Author : Aggrawal, Sachin
European Journal of Molecular & Clinical Medicine,
2020, Volume 7, Issue 11, Pages 3816-3822
Background: Near normal electrolyte, acid-base status is usually is maintained in a compensated state of cirrhotic patient, however this can disrupted by unwellness progression, infection, dietary indiscretion/deprivation, or medical specialty intervention. Many mineral metabolism disorders are related with hepatic diseases; however, their etiology, complication is nevertheless to be known. Synthesis of these compounds occurs mainly in the liver. In recent years, studies of minerals in liver diseases have been of considerable interest.
Aim: To estimate the levels of Sodium, Potassium and Calcium in Cirrhosis of Liver.
1. To correlate the levels of Sodium, Potassium and Calcium with in-hospital morbidity and mortality in patients of cirrhosis.
2. To correlate the levels of Sodium, Potassium and Calcium with the Severity of Disease.
Material and Methods: This cross-sectional study is going to be conducted within Department of medication, at AVBRH, a tertiary care teaching hospital settled within the geographical region of Wardha District among fifty patients > eighteen years older despite
gender or quality. Careful history and examination of the patients are going to be undertaken. Baseline information like age, sex, explanation for liver disease, ascites, hepatic encephalopathy, and routine laboratory information are going to be collected. Grade of ascites and hepatic encephalopathy, are going to be established consistent with the relevant criteria. The laboratory information primarily can embrace red corpuscle count, white corpuscle count, total bilirubin, hemoglobin, direct bilirubin, albumin, indirect bilirubin, alanine aminotransferase, alkaline phosphatase, creatinine, aspartate aminotransferase, platelet count, gamma-glutamyl transpeptidase, blood urea nitrogen, activated partial thromboplastin time, prothrombin time, international normalized ratio, Na, K and Ca.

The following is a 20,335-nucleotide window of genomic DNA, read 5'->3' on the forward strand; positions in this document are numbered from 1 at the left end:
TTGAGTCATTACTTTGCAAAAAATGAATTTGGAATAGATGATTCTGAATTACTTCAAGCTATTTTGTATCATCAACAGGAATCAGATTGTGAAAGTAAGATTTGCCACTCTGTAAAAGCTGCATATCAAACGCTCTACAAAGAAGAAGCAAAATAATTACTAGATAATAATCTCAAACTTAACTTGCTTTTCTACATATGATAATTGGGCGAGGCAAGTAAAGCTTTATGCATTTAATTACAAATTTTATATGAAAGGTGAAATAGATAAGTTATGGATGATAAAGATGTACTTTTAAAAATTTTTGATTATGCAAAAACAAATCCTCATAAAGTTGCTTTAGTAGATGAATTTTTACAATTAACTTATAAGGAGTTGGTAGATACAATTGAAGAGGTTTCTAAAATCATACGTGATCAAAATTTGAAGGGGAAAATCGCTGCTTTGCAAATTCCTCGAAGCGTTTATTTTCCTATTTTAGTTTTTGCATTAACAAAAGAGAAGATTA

Expected Results: We expect from our results that higher body fluid Na, potassium and calcium concentrations are completely related to inflated in-hospital mortality in patients of cirrhosis.